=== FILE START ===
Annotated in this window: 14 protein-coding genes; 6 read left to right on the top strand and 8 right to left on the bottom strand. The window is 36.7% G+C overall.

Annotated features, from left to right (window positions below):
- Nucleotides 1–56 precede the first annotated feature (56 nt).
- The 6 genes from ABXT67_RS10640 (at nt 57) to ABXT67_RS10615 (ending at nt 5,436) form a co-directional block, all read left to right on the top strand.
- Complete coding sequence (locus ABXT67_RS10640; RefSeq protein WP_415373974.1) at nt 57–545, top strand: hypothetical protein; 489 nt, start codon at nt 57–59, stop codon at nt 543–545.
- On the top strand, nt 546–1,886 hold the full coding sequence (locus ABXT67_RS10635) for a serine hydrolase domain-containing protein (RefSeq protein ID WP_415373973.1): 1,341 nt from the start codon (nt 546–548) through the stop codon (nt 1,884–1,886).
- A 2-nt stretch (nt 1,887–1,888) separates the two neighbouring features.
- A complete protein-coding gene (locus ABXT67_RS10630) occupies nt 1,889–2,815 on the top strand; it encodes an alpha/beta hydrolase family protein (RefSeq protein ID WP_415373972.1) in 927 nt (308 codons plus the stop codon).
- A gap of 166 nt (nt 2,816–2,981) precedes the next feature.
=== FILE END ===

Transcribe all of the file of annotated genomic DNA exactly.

Annotated in this window: 14 protein-coding genes; 6 read left to right on the top strand and 8 right to left on the bottom strand. The window is 36.7% G+C overall.

Annotated features, from left to right (window positions below):
- Nucleotides 1–56 precede the first annotated feature (56 nt).
- The 6 genes from ABXT67_RS10640 (at nt 57) to ABXT67_RS10615 (ending at nt 5,436) form a co-directional block, all read left to right on the top strand.
- Complete coding sequence (locus ABXT67_RS10640; RefSeq protein WP_415373974.1) at nt 57–545, top strand: hypothetical protein; 489 nt, start codon at nt 57–59, stop codon at nt 543–545.
- On the top strand, nt 546–1,886 hold the full coding sequence (locus ABXT67_RS10635) for a serine hydrolase domain-containing protein (RefSeq protein ID WP_415373973.1): 1,341 nt from the start codon (nt 546–548) through the stop codon (nt 1,884–1,886).
- A 2-nt stretch (nt 1,887–1,888) separates the two neighbouring features.
- A complete protein-coding gene (locus ABXT67_RS10630) occupies nt 1,889–2,815 on the top strand; it encodes an alpha/beta hydrolase family protein (RefSeq protein ID WP_415373972.1) in 927 nt (308 codons plus the stop codon).
- A gap of 166 nt (nt 2,816–2,981) precedes the next feature.